Frustration and Force Majeure


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Description

Author: Professor Edwin Peel

Edition: 4th edition

ISBN: 9780414098558

Published by: Sweet & Maxwell

 

Publication Date: 15 Dec 2021

 

FEATURES:

Examines the conflict between contractual obligations and the ability to discharge such obligations in the light of supervening events

-          Discusses in detail the development and application of the doctrine of Frustration within the law of contract

-          Deals clearly with the purpose, nature and construction of Force Majeure and similar clauses

-          Contains a comparative element to the narrative which looks at foreign systems for rules, concepts and examples with which an evaluation of the English rules can be made

-          Contains an examination of the concept of impossibility distinguishing between various types of impossibility and between impossibility and impracticability

-          Covers “frustration of purpose” and illegality including supervening prohibitions, interference with performance and qualified prohibition, all of which are discussed in detail

-          Assesses the importance and effect of factors such as the passing of risk, foreseeability and whether frustration is “self-induced”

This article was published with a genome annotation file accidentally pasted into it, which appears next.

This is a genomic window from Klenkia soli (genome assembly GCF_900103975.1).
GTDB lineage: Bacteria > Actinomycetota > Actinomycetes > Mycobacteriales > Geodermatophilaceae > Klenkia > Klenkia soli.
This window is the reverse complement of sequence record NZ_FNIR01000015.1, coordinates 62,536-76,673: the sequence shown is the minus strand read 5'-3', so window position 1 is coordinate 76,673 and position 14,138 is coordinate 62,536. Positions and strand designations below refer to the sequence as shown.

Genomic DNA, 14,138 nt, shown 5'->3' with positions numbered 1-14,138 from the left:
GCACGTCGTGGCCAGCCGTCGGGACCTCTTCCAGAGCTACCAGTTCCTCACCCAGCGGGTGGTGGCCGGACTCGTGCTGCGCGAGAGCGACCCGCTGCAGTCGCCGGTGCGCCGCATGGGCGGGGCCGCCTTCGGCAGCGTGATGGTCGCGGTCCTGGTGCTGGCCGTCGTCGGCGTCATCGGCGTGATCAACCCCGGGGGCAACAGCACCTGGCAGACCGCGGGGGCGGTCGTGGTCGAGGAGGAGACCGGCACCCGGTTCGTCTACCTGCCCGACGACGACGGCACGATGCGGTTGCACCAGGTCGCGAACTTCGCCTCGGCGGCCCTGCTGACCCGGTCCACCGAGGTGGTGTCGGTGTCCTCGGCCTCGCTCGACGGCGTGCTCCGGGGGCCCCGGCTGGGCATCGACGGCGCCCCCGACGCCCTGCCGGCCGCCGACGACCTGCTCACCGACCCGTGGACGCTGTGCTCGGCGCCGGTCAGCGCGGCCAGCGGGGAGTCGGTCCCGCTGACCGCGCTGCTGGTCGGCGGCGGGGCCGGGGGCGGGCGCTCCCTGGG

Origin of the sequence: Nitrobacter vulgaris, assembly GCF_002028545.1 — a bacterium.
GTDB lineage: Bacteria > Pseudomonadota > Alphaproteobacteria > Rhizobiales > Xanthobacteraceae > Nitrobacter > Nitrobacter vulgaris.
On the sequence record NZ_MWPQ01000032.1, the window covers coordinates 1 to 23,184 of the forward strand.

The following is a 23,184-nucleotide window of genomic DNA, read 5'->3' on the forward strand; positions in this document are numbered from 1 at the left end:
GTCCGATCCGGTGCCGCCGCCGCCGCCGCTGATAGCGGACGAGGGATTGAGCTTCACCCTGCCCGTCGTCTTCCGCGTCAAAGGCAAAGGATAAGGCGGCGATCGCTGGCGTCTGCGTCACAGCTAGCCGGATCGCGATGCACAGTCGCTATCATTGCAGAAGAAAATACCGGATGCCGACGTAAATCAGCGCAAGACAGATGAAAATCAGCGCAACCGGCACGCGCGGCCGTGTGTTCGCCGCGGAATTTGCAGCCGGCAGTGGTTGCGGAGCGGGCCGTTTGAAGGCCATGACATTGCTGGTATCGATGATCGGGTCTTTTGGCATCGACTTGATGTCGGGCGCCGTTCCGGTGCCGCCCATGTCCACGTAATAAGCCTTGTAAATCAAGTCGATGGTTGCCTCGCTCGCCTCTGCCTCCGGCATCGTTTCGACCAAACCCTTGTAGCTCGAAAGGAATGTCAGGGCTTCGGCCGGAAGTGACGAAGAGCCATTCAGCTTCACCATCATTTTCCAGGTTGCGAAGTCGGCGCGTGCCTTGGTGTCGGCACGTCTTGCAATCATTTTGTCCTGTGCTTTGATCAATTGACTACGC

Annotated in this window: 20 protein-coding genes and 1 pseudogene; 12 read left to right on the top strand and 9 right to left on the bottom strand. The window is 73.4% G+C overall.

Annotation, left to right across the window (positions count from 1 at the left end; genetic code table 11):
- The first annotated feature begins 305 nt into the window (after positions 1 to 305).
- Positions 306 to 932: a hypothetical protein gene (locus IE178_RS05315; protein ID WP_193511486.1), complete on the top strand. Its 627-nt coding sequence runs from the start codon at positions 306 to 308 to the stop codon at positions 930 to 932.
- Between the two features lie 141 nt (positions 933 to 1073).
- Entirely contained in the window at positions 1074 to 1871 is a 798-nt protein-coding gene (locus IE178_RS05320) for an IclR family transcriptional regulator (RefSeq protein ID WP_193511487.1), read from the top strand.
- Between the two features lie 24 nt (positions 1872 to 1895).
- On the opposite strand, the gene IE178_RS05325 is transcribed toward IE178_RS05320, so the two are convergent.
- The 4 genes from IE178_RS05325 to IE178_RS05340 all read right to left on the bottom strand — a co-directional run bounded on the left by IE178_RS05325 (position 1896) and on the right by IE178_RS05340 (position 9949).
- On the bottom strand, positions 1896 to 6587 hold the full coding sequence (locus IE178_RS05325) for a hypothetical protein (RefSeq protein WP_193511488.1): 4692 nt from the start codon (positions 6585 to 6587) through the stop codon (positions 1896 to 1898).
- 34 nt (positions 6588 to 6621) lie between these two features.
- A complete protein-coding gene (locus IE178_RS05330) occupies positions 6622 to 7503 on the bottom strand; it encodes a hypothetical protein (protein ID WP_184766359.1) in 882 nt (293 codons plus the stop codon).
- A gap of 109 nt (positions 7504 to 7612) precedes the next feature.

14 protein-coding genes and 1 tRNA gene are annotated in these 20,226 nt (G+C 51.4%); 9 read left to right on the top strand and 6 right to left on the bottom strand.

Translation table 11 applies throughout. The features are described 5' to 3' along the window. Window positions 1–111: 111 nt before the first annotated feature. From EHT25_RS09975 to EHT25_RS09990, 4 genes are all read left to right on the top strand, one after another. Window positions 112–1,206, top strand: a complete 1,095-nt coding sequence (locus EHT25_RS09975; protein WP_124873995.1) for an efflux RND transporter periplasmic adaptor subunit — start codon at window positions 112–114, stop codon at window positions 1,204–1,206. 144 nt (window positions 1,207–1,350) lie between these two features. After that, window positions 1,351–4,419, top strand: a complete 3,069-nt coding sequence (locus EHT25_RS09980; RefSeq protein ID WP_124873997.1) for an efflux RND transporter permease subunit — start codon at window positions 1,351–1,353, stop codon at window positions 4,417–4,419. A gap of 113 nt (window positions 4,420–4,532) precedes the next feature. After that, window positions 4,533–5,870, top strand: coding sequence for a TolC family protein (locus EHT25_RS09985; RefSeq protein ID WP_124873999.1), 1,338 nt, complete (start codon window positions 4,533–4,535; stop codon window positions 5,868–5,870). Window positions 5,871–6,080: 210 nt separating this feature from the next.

-          Discusses the legal consequences of frustration at common law, as modified by legislation

WHAT’S NEW

Professor Peel in this new 4th edition:

-          Discusses 70 new cases decided in England and in other common law jurisdictions

-          Examines the impact on the law relating to frustration of recent cases arising out of the Covid-19 pandemic and “Brexit”

-          Discusses the relation, in cases of an employee’s supervening disability, between common law frustration and the employer’s duty (under the Equality Act 2010) to make reasonable adjustments

-          Examines cases in frustration such as the Canary Wharf case (2019) (Brexit), the Cine-UK case (2021) (Covid-19), the Blankley case (2015) (incapacity and agency contracts) the Gemcorp case (2018) (fluctuating currency exchange), and the Spicejet and Salam Air cases (2021) (“hell or high water clauses”)

-          Examines cases on Force Majeure clauses such as the Classic Maritime case (2019) (“contractual frustration” clauses and “exceptions” clauses and the requirements of causation), the Seadrill case (2018) (“reasonable endeavours”), and the Dwyer case (2021) (party designated force majeure and implied obligations of good faith)

-          Discusses the first direct consideration of the interpretation of a “material adverse effect” clause in the Travelport case (2020)

-          Re-examines “theories” of frustration in the light of recent judicial opinions

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